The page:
The final temperature field obtained after the filling simulation is taken as the initial condition for the solidification and cooling analysis. The temperature distribution during solidification is shown in Fig. 4.

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Figure 1. Discretization of aluminium casting into 4-noded tetrahedral elements.
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Figure 2. Temperature die-cycling.
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Figure 3. Filling evolution: pressure die-casting simulation.
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Figure 4. Liquid-fraction evolution during phase-change.

Forming of a hose-clamp band

The stabilized FEM was applied to model the manufacturing of a hose-clamp band of AISI 409L steel (Fig. 5). The initial set-up of the tooling and band is shown in Fig. 6. A series of grooves are forged in the band by the roll passing over the band placed on the toothed punch. The band thickness is 0.7 mm and its width 8 mm. Plane strain conditions are assumed. Material properties can be found in Oñate et al. (2006).

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Figure 5. Forming of a hose-clamp band.

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Figure 6. A hose clamp-initial set up.

Simulation was carried out using stabilized linear triangular elements. The finite element mesh was regenerated when element distorsion was excessive. The purpose of the simulation was to check if the expected groove depth and tooth height in the band were obtained. Fig. 7 shows the deformed shapes and the distribution of the effective plastic strain at different stages of forming. The results are in good agreement with values obtained in the real process.

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Figure 7. Hose clamp. Deformed shapes at different stages of forming with distribution of effective plastic strain.

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Figure 8. Hose-clamp. Detail of the deformed shape with finite element discretization and effective plastic strain distribution.

Fig. 8 shows a detail of the deformed shape with finite element discretization and the distribution of effective plastic strain. The obtained dimensions are compared with the required ones shown in brackets. Effects of elastic springback can be clearly seen.

FEM for Sheet Metal Forming Processes

In the field of sheet metal forming the FEM evolved from using the simple 3-noded triangle based on membrane theory in the early 1970´s, to the development and application of sophisticated shell elements rooted in the principles of non linear shell theory in recent years. The two numerical schools in the field basically differ from using either an implicit or an explicit (dynamic) solution approach. The former allows larger time steps (or load increments) for the transient (or quasi-static) solution. The explicit dynamic scheme, on the other hand, is simpler to implement and facilitates the treatment of frictional contact conditions which are a challenging problem in sheet stamping analysis. The drawback of the explicit method is the limitation in the maximum time step size for numerical stability, which results in very small time increments for thin metal sheets. The debate between using implicit or explicit methods for metal forming simulations is still open in the computational mechanics community and different codes based on one or other procedure are available in practice.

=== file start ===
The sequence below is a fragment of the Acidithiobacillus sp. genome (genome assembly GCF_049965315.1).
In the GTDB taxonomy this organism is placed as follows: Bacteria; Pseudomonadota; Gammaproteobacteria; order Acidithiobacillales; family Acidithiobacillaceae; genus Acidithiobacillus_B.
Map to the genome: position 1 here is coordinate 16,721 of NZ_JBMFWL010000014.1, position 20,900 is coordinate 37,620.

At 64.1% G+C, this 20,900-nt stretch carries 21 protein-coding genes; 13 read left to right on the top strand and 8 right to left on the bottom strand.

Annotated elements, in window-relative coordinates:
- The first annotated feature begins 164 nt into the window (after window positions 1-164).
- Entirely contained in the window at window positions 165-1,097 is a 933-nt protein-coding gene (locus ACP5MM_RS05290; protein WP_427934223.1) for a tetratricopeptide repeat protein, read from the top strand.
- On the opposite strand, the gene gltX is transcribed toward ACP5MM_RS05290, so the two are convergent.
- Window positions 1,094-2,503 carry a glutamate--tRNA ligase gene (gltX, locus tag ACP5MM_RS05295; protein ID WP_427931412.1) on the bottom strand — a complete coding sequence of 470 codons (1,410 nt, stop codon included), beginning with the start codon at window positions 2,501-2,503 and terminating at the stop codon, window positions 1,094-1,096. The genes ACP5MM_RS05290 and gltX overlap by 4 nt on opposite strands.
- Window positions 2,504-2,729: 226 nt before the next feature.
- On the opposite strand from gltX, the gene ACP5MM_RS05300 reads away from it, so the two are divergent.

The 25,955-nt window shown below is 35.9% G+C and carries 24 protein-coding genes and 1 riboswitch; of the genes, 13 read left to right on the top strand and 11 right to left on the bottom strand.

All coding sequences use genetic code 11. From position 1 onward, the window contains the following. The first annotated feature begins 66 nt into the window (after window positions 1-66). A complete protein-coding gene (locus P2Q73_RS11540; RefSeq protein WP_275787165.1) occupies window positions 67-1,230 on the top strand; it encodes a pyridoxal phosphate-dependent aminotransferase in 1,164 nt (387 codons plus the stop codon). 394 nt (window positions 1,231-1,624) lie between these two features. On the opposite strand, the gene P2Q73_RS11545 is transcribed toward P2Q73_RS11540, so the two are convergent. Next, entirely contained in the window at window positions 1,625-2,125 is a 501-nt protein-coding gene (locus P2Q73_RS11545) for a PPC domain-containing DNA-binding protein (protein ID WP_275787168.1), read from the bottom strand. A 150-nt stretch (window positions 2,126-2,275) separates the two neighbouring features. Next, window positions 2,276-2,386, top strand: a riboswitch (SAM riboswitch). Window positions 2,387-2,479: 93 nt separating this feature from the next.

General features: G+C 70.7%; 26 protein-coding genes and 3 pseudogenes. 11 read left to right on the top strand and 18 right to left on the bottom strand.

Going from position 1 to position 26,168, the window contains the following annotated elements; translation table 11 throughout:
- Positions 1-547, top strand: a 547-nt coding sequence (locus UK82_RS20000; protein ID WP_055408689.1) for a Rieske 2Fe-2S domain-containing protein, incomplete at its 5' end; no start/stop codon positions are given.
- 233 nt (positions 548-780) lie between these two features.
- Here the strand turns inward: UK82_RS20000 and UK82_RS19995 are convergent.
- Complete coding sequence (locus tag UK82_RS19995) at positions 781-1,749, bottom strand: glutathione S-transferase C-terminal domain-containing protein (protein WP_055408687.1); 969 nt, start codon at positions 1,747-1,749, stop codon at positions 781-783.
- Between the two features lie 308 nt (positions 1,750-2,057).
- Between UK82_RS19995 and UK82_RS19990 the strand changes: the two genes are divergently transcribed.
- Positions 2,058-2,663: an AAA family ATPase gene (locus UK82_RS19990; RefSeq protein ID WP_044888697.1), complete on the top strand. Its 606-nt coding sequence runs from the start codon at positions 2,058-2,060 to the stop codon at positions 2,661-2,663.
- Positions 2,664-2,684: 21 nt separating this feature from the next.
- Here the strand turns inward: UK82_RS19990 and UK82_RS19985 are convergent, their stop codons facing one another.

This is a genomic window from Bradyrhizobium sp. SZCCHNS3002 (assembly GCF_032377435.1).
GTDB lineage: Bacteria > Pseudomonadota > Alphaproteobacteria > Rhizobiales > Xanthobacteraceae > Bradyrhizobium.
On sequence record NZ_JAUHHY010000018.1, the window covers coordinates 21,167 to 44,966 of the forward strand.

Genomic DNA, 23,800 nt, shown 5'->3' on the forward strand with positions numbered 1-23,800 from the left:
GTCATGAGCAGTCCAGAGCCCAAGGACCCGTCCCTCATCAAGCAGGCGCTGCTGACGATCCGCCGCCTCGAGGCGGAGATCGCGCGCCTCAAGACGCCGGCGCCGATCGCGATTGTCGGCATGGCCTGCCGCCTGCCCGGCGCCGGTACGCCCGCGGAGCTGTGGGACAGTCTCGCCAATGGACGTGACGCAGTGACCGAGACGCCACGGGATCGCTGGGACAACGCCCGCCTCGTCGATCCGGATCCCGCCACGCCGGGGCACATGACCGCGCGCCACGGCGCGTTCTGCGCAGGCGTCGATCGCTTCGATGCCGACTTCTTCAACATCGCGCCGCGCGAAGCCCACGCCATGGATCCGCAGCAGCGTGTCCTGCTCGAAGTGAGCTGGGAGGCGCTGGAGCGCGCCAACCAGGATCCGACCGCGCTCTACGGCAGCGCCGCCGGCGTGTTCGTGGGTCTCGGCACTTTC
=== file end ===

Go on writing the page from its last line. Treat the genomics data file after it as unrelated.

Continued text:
Among the recent advances of the FEM in the sheet metal forming field, we note the development of the so-called rotation-free shell elements [Oñate and Zárate (2000)]. The name refers here to the formulation of shell elements using the displacements as the only nodal degrees of freedom. Rotation-free shell elements are typically of triangular shape [Oñate and Zárate (2000), Oñate and Flores (2005), Oñate et al. (2007), Gärdsback and Tibert (2007)], although quadrilaterals are also possible [Flores and Estrada (2007)]. The simpler rotation-free shell triangle has three nodes and three displacement variables per node. The curvature field is computed using information from the nodal displacements of the patch of elements formed by a central triangle and the three adjacent triangles. A rotation-free shell triangle of this kind, termed BST for Basic Shell Triangle, was developed by Oñate and Zárate (2000) and later enhanced in Oñate et al. (2007) (the so called EBST1 element). Applications of rotation-free shell triangles to sheet metal forming problems using explicit and implicit solution schemes are reported in Oñate and Flores (2005), Oñate et al. (2007).

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Figure 9. Stamping of a S-rail. Final deformation of the sheet after springback obtained in the simulation. The triangular element mesh of the deformed sheet is shown.

(a)

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(b)

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Figure 10. Stamping of a S-rail. (a) Punch force versus punch travel. (b) Z-coordinate along line B´´-G´´ after springback. Average of explicit and implicit results reported in NUMISHEET'96 (1996) are also shown.

S-rail Sheet Stamping

The analysis comprised two parts, namely, simulation of the stamping of a S-rail sheet component and springback computations once the stamping tools are removed. Numerical results were obtained with the sheet stamping code STAMPACK [STAMPACK (2011)]. Fig. 9 shows the deformed sheet after springback.